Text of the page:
The 10 Most Polluted Places on Earth
Billions of people worldwide are affected by pollution from
industrial waste and air emissions. In the worst cases, tens
of thousands of people are literally poisoned to death each
year, according to the environmental group the Blacksmith
The 10 worst polluted places on earth were chosen based
on their severe impact to human health -- and particularly
that of children.
In fact, a full 20 percent of premature deaths in the developing
world are caused by pollution, according to the World Health
Organization. Meanwhile, still others living in polluted areas
suffer from neurological problems, damaged immune systems,
birth defects and other long-term health problems.
To help place international awareness on some of the world's
most polluted places, and to help spread the word that practical
solutions exist, the Blacksmith Institute has created "The
World's Worst Polluted Places 2006."
The report lists the top 10 locations on Earth where polluted
air, water and/or soil are severely impacting human health,
and particularly the health of children.
Over 10 million people in eight countries who live near these
10 locations are being put at an increased risk of cancer,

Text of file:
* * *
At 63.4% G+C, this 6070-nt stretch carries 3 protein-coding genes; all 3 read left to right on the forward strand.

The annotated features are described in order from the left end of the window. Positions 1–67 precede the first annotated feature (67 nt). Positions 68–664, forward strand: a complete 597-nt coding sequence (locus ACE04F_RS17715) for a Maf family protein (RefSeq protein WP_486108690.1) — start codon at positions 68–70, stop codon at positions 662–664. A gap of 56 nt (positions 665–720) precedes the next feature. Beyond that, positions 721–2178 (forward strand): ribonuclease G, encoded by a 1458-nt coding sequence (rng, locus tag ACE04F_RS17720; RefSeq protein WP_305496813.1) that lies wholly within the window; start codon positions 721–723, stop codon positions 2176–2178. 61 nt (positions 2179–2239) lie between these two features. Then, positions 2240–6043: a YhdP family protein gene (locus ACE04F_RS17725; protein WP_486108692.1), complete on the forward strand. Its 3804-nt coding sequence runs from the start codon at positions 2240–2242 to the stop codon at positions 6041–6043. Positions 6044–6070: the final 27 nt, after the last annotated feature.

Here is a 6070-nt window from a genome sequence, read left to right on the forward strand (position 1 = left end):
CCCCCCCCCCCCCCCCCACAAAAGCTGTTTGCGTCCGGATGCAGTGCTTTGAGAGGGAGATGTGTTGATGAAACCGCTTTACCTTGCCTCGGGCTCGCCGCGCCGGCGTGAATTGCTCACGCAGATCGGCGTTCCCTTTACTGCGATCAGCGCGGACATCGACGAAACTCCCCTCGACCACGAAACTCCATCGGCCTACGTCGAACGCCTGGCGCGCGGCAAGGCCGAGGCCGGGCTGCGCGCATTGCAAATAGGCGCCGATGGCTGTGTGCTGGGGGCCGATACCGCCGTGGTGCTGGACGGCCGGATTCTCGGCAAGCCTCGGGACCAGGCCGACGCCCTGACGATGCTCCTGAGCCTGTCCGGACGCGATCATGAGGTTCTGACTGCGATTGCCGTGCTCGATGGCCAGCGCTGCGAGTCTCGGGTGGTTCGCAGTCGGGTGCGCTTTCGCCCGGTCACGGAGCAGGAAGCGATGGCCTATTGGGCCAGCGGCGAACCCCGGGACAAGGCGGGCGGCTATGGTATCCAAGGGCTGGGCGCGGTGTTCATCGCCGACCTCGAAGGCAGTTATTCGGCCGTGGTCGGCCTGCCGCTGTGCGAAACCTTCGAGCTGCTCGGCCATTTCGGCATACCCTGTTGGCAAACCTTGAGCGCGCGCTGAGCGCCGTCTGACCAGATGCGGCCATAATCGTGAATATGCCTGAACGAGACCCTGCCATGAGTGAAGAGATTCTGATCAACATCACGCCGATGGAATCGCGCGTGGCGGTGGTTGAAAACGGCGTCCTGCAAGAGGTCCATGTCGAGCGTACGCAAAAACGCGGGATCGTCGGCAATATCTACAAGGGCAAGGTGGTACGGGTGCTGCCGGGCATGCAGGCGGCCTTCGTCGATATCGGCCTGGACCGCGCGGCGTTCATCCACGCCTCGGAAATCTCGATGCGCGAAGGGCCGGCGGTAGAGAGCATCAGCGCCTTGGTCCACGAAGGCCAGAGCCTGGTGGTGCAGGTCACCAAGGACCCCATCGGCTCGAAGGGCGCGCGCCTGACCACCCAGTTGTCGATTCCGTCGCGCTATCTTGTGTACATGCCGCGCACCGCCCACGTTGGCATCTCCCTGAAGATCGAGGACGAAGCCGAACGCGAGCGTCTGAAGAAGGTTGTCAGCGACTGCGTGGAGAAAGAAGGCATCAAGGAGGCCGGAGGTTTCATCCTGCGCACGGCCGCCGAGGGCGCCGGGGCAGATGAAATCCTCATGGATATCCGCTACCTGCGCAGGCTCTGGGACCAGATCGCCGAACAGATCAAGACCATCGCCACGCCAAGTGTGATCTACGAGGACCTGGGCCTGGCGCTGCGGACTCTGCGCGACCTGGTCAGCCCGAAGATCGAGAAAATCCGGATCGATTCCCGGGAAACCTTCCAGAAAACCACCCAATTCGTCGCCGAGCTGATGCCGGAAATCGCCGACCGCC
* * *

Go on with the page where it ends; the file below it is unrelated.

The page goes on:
respiratory and other chronic diseases and premature death,
according to the report.
The World's 10 Most Polluted Places
The city is a significant center of Russian chemical manufacturing
and was a principal production site of chemical weapons until
the end of the Cold War. Chemicals and toxic byproducts in
groundwater and water supplies include dioxins, phenol,
mustard gas, lead and other persistent organic chemicals.
Some chemicals in the groundwater are reported to be 17 million
times the safe limit.
About 300,000 people are affected, and the average life expectancy
in the city is just 42 years for men and 47 for women.
Currently, a large-scale remediation and pollution mitigation
plan for the entire affected area is being designed.
- Linfen, Shanxi Province, China
A primary center of China's coal industry where residents
say they choke on coal dust in the evenings. Toxins found
in the city's air, water and elsewhere include fly-ash, carbon
monoxide, nitrogen oxides, PM-2.5, PM-10, sulfur dioxide,